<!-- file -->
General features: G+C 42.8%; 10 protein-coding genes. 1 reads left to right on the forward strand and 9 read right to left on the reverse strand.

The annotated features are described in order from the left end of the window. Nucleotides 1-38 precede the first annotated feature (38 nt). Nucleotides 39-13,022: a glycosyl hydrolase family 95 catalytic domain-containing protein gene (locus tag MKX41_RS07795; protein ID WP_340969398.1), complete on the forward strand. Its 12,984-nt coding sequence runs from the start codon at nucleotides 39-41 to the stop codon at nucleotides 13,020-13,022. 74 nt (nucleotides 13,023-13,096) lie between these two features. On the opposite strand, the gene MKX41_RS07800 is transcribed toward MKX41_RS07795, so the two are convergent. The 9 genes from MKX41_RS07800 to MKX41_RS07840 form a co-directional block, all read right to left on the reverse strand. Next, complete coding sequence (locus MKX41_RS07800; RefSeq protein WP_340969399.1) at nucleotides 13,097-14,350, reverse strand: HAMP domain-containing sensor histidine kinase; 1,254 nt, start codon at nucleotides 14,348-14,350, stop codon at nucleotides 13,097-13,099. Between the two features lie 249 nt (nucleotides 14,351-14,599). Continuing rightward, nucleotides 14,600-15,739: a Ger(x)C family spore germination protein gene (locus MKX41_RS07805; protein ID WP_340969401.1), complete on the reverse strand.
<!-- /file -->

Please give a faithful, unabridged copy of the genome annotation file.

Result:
General features: G+C 42.8%; 10 protein-coding genes. 1 reads left to right on the forward strand and 9 read right to left on the reverse strand.

The annotated features are described in order from the left end of the window. Nucleotides 1-38 precede the first annotated feature (38 nt). Nucleotides 39-13,022: a glycosyl hydrolase family 95 catalytic domain-containing protein gene (locus tag MKX41_RS07795; protein ID WP_340969398.1), complete on the forward strand. Its 12,984-nt coding sequence runs from the start codon at nucleotides 39-41 to the stop codon at nucleotides 13,020-13,022. 74 nt (nucleotides 13,023-13,096) lie between these two features. On the opposite strand, the gene MKX41_RS07800 is transcribed toward MKX41_RS07795, so the two are convergent. The 9 genes from MKX41_RS07800 to MKX41_RS07840 form a co-directional block, all read right to left on the reverse strand. Next, complete coding sequence (locus MKX41_RS07800; RefSeq protein WP_340969399.1) at nucleotides 13,097-14,350, reverse strand: HAMP domain-containing sensor histidine kinase; 1,254 nt, start codon at nucleotides 14,348-14,350, stop codon at nucleotides 13,097-13,099. Between the two features lie 249 nt (nucleotides 14,351-14,599). Continuing rightward, nucleotides 14,600-15,739: a Ger(x)C family spore germination protein gene (locus MKX41_RS07805; protein ID WP_340969401.1), complete on the reverse strand.